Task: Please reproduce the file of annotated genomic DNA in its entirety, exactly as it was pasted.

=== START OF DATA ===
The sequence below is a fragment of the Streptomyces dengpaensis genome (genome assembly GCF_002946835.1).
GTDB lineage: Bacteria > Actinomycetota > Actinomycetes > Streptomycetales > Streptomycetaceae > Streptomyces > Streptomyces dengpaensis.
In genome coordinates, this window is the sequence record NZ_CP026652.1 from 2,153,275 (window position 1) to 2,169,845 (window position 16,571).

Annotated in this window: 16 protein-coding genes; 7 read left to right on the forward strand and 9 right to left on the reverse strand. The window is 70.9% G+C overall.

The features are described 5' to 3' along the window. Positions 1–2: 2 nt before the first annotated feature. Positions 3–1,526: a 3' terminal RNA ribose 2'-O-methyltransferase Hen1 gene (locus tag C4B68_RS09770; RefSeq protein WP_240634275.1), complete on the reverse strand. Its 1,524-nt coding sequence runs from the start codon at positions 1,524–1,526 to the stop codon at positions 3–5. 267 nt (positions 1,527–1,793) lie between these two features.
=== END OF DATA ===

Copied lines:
The sequence below is a fragment of the Streptomyces dengpaensis genome (genome assembly GCF_002946835.1).
GTDB lineage: Bacteria > Actinomycetota > Actinomycetes > Streptomycetales > Streptomycetaceae > Streptomyces > Streptomyces dengpaensis.
In genome coordinates, this window is the sequence record NZ_CP026652.1 from 2,153,275 (window position 1) to 2,169,845 (window position 16,571).

Annotated in this window: 16 protein-coding genes; 7 read left to right on the forward strand and 9 right to left on the reverse strand. The window is 70.9% G+C overall.

The features are described 5' to 3' along the window. Positions 1–2: 2 nt before the first annotated feature. Positions 3–1,526: a 3' terminal RNA ribose 2'-O-methyltransferase Hen1 gene (locus tag C4B68_RS09770; RefSeq protein WP_240634275.1), complete on the reverse strand. Its 1,524-nt coding sequence runs from the start codon at positions 1,524–1,526 to the stop codon at positions 3–5. 267 nt (positions 1,527–1,793) lie between these two features.